Degree of comparison
In grammar, the voice (also called diathesis) of a verb describes the relationship between the action (or state) that the verb expresses and the participants identified by its arguments (subject, object, etc.). When the subject is the agent or actor of the verb, the verb is in the active voice. When the subject is the patient, target or undergoer of the action, it is said to be in the passive voice.
For example, in the sentence:
the verb "ate" is in the active voice, but in the sentence:
the verbal phrase "was eaten" is passive.
In a transformation from an active-voice clause to an equivalent passive-voice construction, the subject and the direct object switch grammatical roles. The direct object gets promoted to subject, and the subject demoted to an (optional) complement. In the examples above, the mouse serves as the direct object in the active-voice version, but becomes the subject in the passive version. The subject of the active-voice version, the cat, becomes part of a prepositional phrase in the passive version of the sentence, and could be left out entirely.
The English language uses a periphrastic passive voice; that is, it is not a single word form, but rather a construction making use of other word forms. Specifically, it is made up of a form of the auxiliary verb to be and a past participle of the main verb. In other languages, such as Latin, the passive voice is simply marked on the verb by inflection: poemam legit "He reads the poem"; poema legitur "The poem is read".
Some languages (such as Sanskrit, Icelandic and Ancient Greek) have a middle voice. The middle voice is in the middle of the active and the passive voice because the subject cannot be categorized as either agent or patient but has elements of both. An intransitive verb that appears active but expresses a passive action characterizes the English middle voice. For example, in The casserole cooked in the oven, cooked appears syntactically active but semantically passive, putting it in the middle voice. In Classical Greek, the middle voice is often reflexive, denoting that the subject acts on or for itself, such as "The boy washes himself", or "The boy washes". It can be transitive or intransitive. It can occasionally be used in a causative sense, such as "The father causes his son to be set free", or "The father ransoms his son".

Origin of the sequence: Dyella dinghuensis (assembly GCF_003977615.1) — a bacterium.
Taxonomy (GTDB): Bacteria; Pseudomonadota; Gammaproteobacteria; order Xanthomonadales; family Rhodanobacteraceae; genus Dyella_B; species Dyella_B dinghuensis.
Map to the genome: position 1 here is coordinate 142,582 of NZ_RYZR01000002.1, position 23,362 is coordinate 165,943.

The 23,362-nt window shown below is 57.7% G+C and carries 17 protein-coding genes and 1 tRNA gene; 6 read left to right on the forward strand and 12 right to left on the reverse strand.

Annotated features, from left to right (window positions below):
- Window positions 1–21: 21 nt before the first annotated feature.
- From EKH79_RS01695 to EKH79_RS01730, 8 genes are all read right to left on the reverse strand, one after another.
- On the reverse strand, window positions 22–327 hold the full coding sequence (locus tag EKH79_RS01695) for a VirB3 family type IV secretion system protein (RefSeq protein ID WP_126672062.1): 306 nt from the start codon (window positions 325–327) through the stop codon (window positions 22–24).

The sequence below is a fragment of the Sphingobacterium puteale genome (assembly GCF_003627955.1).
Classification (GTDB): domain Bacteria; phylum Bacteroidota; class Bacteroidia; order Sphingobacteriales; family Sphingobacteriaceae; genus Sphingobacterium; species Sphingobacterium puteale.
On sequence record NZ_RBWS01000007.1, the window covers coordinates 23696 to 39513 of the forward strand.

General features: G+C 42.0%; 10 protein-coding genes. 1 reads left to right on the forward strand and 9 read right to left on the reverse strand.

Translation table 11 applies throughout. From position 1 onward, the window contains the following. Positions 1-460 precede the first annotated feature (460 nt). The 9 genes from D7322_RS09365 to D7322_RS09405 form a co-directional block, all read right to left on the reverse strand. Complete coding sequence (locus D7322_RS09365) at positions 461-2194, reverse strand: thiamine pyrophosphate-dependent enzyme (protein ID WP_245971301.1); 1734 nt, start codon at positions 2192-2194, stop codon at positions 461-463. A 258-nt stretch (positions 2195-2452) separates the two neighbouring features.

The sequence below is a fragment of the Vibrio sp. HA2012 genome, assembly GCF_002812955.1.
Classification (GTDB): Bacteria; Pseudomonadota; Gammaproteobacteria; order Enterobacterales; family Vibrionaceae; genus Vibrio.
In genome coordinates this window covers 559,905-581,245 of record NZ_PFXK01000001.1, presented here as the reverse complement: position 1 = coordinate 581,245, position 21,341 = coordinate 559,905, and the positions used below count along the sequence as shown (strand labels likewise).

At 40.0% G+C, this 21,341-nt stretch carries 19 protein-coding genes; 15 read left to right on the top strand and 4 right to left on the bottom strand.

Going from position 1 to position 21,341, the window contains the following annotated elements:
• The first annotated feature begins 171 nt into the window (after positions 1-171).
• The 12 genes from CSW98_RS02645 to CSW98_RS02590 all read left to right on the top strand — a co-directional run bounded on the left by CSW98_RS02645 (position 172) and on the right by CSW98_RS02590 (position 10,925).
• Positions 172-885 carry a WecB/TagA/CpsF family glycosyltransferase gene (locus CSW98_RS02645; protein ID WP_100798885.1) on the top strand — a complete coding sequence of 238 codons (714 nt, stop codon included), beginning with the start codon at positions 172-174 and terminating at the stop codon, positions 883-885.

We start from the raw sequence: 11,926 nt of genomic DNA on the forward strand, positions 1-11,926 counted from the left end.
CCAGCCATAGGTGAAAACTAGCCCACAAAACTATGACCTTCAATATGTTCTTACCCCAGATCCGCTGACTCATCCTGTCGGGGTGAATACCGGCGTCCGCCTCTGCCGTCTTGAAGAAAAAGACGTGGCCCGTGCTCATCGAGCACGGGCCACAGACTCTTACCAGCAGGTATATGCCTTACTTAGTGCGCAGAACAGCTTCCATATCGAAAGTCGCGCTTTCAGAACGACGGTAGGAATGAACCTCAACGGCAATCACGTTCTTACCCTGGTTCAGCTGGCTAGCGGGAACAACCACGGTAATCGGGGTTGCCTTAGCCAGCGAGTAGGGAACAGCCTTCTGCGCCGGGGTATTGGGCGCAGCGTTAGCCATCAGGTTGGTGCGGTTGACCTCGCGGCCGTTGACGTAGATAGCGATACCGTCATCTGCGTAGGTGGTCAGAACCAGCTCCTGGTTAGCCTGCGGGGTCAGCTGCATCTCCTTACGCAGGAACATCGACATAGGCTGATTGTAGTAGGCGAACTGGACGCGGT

Many deponent verbs in Latin represent survivals of the Proto-Indo-European middle voice; many of these in turn survive as obligatory pseudo-reflexive verbs in the Romance languages such as French and Spanish.
Some languages have even more grammatical voices. For example, Classic Mongolian features five voices: active, passive, causative, reciprocal and cooperative.
The antipassive voice deletes or demotes the object of transitive verbs, and promotes the actor to an intransitive subject. This voice is very common among ergative–absolutive languages (which may feature passive voices as well), but rare among nominative–accusative languages.
There are also phenomena that look at first glance like they change the valence of a verb, but in fact do not. So called hierarchical or inversion languages are of this sort. Their agreement system will be sensitive to an external person or animacy hierarchy (or a combination of both): 1 > 2 > 3 or Anim > Inan and so forth. E.g., in Meskwaki (an Algonquian language), verbs inflect for both subject and object, but agreement markers do not have inherent values for these. Rather, a third marker, the direct or inverse marker, indicates the proper interpretation: ne-wa:pam-e:-w-a [1-look.at-DIR-3-3Sg] "I am looking at him", but ne-wa:pam-ekw-w-a [1-look.at-INV-3-3Sg] "He is looking at me". Some scholars (notably Rhodes) have analyzed this as a kind of obligatory passivization dependent on animacy, while others have claimed it is not a voice at all, but rather see inversion as yet another kind of alignment type, parallel to nominative/accusative, ergative/absolutive, split-S, and fluid-S alignments.
Topic-prominent languages like Mandarin tend not to employ the passive voice as frequently. Mandarin-speakers construct the passive voice by using the coverb bèi and rearranging the usual word order. For example, this sentence using active voice:
Note: the first line is in Traditional Chinese while the second is Simplified Chinese.
|"A dog bit this man."|
corresponds to the following sentence using passive voice. Note that the agent phrase is optional.